During this century, the search for a theory of quantum gravity has followed one or the other of two courses of investigation. In the first approach called 'Covariant Quantum Gravity', the problem of what to use as a background upon which to hang the gravitational field, was solved by breaking spacetime into two parts. One part would represent a flat spacetime, and a second part would act as the dynamic element of the gravitational field. In other words, the second component could be treated like an ordinary field that only weakly disturbs the background geometry of spacetime.
The conceptual difficulty behind this approach is that we were already being persuaded by experimental evidence that no other 'prior geometry' can be tolerated either by general relativity or careful searches for an immutable background reference frame to the universe. This means that after all the mathematical machinery of quantum gravity has run its course, the background field used in Covariant Quantum Gravity must utterly vanish as a completely undetectable scaffolding to the theory; an even more thorough dissappearing act than performed by virtual particles in QED.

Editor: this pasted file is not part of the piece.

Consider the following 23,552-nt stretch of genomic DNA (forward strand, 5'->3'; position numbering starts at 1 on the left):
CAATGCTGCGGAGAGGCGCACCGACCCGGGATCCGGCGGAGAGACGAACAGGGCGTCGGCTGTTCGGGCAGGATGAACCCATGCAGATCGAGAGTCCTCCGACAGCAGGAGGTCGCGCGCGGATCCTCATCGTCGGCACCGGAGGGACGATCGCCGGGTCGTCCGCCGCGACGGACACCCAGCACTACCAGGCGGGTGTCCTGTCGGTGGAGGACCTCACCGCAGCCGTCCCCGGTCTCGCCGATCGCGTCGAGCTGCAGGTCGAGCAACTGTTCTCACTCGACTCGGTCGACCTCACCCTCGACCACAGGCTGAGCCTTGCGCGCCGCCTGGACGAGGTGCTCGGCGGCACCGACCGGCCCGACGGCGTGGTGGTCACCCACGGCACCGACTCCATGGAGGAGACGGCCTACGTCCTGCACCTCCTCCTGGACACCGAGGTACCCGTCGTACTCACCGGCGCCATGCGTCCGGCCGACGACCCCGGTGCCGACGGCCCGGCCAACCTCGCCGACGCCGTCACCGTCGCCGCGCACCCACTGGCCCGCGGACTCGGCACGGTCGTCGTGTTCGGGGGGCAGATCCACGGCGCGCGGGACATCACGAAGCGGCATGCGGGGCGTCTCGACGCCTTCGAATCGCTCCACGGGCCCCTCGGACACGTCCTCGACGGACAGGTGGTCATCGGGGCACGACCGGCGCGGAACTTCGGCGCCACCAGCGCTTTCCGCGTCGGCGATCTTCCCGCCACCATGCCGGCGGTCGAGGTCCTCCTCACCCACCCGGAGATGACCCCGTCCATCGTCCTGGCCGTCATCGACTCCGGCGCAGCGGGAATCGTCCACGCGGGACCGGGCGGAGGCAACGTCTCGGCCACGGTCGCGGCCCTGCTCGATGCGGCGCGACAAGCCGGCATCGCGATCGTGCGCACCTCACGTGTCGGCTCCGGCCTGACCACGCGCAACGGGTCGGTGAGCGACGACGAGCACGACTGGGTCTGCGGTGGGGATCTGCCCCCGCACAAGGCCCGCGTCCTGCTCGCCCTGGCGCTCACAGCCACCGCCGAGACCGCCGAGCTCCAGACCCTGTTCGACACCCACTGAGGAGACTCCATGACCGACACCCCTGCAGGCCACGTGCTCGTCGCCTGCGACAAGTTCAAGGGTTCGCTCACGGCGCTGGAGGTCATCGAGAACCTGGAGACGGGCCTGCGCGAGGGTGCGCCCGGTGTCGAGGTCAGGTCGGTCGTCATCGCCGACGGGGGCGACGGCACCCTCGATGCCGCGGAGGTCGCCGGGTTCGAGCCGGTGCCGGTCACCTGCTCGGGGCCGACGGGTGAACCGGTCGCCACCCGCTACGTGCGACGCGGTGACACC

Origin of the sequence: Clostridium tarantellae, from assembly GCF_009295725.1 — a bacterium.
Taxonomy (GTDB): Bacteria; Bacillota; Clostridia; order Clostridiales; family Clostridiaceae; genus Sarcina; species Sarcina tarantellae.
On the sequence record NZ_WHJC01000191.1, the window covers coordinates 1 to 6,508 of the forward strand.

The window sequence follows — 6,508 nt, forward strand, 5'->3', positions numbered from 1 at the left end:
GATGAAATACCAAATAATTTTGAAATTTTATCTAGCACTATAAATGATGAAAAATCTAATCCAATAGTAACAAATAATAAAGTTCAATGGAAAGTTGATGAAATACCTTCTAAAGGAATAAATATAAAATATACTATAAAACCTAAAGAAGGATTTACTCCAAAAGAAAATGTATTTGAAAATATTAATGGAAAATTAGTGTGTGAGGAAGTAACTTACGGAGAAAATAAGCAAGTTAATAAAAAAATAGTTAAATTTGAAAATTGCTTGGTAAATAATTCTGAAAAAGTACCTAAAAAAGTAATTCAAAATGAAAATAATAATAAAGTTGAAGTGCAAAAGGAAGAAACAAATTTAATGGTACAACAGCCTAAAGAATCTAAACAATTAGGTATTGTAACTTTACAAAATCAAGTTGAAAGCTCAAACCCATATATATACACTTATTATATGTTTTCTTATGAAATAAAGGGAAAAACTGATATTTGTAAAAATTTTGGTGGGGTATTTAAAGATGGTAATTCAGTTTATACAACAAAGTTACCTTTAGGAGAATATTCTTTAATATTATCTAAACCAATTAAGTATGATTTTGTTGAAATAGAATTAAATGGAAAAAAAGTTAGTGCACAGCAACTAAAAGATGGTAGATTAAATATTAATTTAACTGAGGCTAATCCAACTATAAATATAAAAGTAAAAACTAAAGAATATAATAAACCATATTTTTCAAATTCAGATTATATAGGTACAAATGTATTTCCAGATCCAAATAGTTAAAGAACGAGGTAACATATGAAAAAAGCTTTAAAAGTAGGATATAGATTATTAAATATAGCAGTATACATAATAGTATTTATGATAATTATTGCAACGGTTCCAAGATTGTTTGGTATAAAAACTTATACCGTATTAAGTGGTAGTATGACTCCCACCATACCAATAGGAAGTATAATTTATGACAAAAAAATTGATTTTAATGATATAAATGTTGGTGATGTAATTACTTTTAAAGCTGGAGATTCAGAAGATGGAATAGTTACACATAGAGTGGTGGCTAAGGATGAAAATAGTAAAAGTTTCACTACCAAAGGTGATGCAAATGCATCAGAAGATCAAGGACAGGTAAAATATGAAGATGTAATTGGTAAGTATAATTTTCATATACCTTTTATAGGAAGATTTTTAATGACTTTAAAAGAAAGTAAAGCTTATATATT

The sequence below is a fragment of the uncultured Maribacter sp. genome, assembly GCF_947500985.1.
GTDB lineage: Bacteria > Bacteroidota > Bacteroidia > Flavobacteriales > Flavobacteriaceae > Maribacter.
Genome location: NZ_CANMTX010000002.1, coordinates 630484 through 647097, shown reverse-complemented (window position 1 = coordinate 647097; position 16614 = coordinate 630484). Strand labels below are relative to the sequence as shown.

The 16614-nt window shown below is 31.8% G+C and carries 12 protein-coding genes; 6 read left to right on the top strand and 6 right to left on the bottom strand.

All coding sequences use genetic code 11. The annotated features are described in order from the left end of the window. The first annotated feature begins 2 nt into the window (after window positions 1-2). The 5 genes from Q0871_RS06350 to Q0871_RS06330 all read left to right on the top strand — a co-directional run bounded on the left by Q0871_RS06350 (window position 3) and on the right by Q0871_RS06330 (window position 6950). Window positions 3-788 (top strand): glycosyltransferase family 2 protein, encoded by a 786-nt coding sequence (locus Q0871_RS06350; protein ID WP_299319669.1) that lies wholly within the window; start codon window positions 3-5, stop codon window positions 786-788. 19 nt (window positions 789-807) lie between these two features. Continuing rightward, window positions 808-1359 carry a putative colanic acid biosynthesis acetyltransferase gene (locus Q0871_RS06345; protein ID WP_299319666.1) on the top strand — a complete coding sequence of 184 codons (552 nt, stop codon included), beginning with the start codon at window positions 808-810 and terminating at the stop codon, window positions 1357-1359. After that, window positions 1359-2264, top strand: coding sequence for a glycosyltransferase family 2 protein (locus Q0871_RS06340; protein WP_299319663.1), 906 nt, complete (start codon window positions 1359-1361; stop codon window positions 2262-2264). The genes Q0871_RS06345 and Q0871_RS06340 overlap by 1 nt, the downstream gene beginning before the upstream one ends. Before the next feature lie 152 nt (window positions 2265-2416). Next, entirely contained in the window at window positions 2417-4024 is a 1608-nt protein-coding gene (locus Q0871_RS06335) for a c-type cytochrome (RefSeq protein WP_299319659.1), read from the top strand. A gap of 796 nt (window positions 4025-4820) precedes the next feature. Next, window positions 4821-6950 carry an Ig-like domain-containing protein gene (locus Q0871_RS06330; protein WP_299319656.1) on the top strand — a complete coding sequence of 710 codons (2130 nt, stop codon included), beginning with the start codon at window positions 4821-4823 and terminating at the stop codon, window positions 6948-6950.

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Gravitational waves are propagating gravitational fields, "ripples" in the curvature of space-time, generated by the motion of massive particles, such as two stars or two black holes orbiting each other. Gravitational waves cause a variable strain of space-time, which result in changes in the distance between points, with the size of the changes proportional to the distance between the points. Gravitational waves can be detected by devices which measure the induced length changes. Waves of different frequencies are caused by different motions of mass, and difference in the phases of the waves allow us to perceive the direction to the source and the shape of the matter that generated them. (Source: NASA-The Laser Interferometer Space Antenna (LISA).)